06/30/2013 05:27 am ET Updated Dec 06, 2017

Male Mortality Hot Spots

Across the globe, men tend to live shorter lives than women -- on average, roughly 6 percent shorter to be precise. This gender-based difference in life expectancy is related to many factors, some biologic and social. Male mortality is higher than female mortality throughout life, from the earliest stages of childhood to later adulthood. Some biologists argue that the second X chromosome in women leaves them better insured against genetic mutations. Others argue that this difference in life expectancy is linked evolutionarily to the sex ratio at birth, where there are roughly 105 boys born for every 100 girls born.

While there are many factors that are likely to be driving the female life expectancy to exceed that of males, across countries there is great range in the difference or ratio in the life expectancy of men and women. This diversity across different countries may reflect the different country's genetic make-up, gender-based differences related to propensity towards diseases, murders, accidental deaths, etc., gender-based differences in access to health services or other factors. If there are sharp changes over time in the life expectancy difference, it speaks more to the latter factors and less to the idea of genetic differences driving the diversity.


The global map of the ratio of male to female life expectancy is telling. There are only four countries where men are expected to live as long or longer than women: Tonga, Qatar, Tuvalu, Kuwait. Looking at this a different way, in these four countries, the ratio of male life expectancy to female life expectancy is one or more while the global average is around 0.94. These four countries may reflect either unusual longevity by men or shorter lives than would be expected for females.

These four countries with life expectancy ratios of 1 or more are not nearly as dramatic of a statistical outlier as the set of countries on the other side, with excessive male mortality. In the red-colored countries of the map, countries like Libya, Russia, Ukraine, Belarus, Lithuania, Kazakhstan men are expected to live at least 14 percent shorter lives than women. The excessive male mortality is due to different reasons, including excessive violent death and alcohol-related mortality. Outside of Libya, these countries are clustered around the former Soviet Union states where male life expectancy dropped sharply following the fall of the Soviet Union.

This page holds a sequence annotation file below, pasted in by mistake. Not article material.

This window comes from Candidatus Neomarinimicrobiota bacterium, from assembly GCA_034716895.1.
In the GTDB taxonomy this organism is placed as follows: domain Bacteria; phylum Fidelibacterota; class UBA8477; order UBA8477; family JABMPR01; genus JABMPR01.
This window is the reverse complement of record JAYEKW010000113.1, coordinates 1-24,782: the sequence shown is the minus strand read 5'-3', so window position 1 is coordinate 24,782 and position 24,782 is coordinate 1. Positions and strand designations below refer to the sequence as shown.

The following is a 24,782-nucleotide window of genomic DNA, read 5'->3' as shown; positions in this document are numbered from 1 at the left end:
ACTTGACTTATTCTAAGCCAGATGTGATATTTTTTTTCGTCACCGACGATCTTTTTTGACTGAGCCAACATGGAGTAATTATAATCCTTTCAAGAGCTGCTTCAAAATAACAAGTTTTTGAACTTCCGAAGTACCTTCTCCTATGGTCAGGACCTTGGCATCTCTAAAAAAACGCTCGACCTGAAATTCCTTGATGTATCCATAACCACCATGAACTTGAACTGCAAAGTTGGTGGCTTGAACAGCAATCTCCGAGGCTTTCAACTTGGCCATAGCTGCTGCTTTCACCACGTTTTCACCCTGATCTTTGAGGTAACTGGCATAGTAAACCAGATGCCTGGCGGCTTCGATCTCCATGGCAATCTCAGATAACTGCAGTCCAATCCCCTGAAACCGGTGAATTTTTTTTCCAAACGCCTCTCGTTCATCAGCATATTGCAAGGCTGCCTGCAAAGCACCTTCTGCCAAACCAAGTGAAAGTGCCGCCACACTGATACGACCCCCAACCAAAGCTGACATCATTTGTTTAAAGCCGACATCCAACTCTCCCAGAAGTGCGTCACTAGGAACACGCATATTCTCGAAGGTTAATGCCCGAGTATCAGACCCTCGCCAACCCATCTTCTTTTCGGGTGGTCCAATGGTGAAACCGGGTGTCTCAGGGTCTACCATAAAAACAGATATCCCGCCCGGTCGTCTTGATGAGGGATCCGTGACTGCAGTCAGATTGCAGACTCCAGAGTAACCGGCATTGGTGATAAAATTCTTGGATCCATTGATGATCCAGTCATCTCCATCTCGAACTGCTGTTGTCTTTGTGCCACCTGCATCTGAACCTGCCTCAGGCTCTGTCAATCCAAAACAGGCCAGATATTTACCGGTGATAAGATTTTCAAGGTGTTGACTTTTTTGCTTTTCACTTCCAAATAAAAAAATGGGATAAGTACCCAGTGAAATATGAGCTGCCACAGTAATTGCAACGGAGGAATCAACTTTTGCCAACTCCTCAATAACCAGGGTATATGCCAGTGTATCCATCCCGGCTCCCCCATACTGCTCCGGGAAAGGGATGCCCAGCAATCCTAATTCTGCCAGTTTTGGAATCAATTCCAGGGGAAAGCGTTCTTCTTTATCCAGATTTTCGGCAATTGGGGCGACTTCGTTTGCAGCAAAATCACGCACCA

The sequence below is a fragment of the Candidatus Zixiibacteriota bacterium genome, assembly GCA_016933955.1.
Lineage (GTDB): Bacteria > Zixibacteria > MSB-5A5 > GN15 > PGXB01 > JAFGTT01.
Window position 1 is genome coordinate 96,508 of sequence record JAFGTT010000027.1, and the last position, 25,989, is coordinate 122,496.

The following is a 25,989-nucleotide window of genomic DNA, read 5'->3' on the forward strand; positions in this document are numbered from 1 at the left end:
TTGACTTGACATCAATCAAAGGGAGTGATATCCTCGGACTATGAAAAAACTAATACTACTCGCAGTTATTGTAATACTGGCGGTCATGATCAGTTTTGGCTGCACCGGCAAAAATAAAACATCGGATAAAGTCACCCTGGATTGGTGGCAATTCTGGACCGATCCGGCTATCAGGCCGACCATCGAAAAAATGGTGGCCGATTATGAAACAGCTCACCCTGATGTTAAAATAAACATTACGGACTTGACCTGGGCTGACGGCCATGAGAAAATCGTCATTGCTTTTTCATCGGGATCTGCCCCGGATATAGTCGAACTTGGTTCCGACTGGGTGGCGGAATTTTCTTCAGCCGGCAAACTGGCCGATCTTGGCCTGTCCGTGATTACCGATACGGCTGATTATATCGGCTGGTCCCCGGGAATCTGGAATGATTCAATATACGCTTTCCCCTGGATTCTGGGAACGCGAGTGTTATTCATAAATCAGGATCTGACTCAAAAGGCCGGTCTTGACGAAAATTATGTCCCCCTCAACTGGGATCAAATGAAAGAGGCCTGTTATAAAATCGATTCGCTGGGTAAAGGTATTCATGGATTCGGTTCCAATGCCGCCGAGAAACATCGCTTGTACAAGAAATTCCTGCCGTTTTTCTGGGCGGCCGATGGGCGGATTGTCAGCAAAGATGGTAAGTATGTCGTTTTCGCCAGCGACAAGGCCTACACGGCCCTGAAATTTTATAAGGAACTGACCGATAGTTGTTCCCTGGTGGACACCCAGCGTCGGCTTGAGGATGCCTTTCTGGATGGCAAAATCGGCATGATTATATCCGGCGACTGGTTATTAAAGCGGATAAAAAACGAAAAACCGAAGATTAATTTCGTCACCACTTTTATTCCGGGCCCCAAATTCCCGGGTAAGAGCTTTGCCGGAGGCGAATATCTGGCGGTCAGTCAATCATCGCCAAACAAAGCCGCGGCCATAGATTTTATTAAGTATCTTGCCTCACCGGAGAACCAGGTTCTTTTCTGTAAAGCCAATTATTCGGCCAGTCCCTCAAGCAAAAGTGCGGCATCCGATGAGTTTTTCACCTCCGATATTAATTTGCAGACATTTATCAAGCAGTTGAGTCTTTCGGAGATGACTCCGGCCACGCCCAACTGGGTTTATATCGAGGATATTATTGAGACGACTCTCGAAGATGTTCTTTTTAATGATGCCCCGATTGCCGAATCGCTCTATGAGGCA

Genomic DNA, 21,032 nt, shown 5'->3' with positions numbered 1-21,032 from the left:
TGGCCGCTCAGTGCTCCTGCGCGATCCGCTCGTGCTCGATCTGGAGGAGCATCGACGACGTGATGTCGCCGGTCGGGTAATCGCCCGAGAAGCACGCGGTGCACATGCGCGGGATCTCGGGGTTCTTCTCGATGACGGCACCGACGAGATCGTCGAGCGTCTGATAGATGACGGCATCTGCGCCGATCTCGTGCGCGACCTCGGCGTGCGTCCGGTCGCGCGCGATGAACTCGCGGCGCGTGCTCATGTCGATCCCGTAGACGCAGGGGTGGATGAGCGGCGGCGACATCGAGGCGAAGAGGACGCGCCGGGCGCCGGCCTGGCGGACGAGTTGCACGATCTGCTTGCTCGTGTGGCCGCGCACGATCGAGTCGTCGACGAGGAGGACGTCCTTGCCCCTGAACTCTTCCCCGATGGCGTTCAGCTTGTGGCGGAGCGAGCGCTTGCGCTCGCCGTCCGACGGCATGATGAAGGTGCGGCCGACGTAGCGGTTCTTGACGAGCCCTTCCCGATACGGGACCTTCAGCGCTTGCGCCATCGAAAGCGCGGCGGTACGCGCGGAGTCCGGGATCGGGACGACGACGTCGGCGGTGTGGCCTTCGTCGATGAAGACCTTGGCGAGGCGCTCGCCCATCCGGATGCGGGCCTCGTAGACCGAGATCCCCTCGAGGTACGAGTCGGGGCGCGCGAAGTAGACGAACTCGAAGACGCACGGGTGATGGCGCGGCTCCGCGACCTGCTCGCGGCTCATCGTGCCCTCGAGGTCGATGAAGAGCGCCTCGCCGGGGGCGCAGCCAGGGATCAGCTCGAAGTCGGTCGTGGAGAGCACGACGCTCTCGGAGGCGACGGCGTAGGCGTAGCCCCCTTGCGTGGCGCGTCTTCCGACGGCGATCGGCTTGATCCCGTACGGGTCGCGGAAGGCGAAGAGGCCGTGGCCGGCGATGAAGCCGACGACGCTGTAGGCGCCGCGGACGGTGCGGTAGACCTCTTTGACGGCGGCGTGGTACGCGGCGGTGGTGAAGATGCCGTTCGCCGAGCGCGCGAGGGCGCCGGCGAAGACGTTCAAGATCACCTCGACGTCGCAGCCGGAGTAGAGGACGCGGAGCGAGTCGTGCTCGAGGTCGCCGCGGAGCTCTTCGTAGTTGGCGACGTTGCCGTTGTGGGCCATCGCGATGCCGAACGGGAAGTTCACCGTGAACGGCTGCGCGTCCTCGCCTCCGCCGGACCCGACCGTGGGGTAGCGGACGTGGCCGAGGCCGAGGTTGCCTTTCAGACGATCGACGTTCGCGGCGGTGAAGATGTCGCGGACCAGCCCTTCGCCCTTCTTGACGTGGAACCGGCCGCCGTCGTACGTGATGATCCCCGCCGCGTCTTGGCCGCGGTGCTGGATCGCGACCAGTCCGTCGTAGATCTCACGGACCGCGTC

In the United States, men are expected to live roughly 6 percent shorter lives than women. As seen on the map, the ratio of male to female life expectancy is similar to that of Canada, much of Western Europe and the global average. The longer life expectancy for women results in a very accurate prediction: the older the population, the higher the ratio of women to men. Moreover, in countries with excessive male mortality, the ratio of older women to older men is even sharper.

The life expectancy ratio in America is very much dependent on race. Both Caucasian and Hispanic men are expected to live about 6 percent shorter lives than women of the same race, a difference that is in line with the global average. On the other hand, African American men are expected to live about 9 percent shorter lives than African American women, another example of excessive male mortality.

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The author wishes to thank Dr. Sainan Zhang for her support in developing the global map of life expectancy ratio.